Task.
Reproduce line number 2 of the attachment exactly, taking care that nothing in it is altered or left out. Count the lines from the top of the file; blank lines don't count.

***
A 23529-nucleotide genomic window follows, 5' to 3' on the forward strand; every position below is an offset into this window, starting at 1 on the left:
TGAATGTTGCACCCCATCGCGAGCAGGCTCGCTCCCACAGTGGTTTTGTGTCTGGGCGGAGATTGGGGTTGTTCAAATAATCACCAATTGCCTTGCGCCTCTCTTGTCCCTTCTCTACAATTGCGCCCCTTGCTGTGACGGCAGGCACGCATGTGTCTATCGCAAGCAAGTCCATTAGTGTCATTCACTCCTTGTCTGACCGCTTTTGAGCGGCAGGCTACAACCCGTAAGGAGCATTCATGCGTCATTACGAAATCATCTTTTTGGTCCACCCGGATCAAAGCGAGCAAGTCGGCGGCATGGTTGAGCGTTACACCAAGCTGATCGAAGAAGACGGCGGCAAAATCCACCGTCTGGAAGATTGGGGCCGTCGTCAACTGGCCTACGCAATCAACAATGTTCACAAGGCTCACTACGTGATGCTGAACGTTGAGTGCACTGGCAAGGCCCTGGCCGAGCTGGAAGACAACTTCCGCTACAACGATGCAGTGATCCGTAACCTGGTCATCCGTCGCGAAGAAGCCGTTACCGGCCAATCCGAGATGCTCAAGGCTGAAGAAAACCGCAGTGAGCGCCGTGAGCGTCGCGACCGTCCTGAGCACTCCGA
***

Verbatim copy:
TGAATGTTGCACCCCATCGCGAGCAGGCTCGCTCCCACAGTGGTTTTGTGTCTGGGCGGAGATTGGGGTTGTTCAAATAATCACCAATTGCCTTGCGCCTCTCTTGTCCCTTCTCTACAATTGCGCCCCTTGCTGTGACGGCAGGCACGCATGTGTCTATCGCAAGCAAGTCCATTAGTGTCATTCACTCCTTGTCTGACCGCTTTTGAGCGGCAGGCTACAACCCGTAAGGAGCATTCATGCGTCATTACGAAATCATCTTTTTGGTCCACCCGGATCAAAGCGAGCAAGTCGGCGGCATGGTTGAGCGTTACACCAAGCTGATCGAAGAAGACGGCGGCAAAATCCACCGTCTGGAAGATTGGGGCCGTCGTCAACTGGCCTACGCAATCAACAATGTTCACAAGGCTCACTACGTGATGCTGAACGTTGAGTGCACTGGCAAGGCCCTGGCCGAGCTGGAAGACAACTTCCGCTACAACGATGCAGTGATCCGTAACCTGGTCATCCGTCGCGAAGAAGCCGTTACCGGCCAATCCGAGATGCTCAAGGCTGAAGAAAACCGCAGTGAGCGCCGTGAGCGTCGCGACCGTCCTGAGCACTCCGA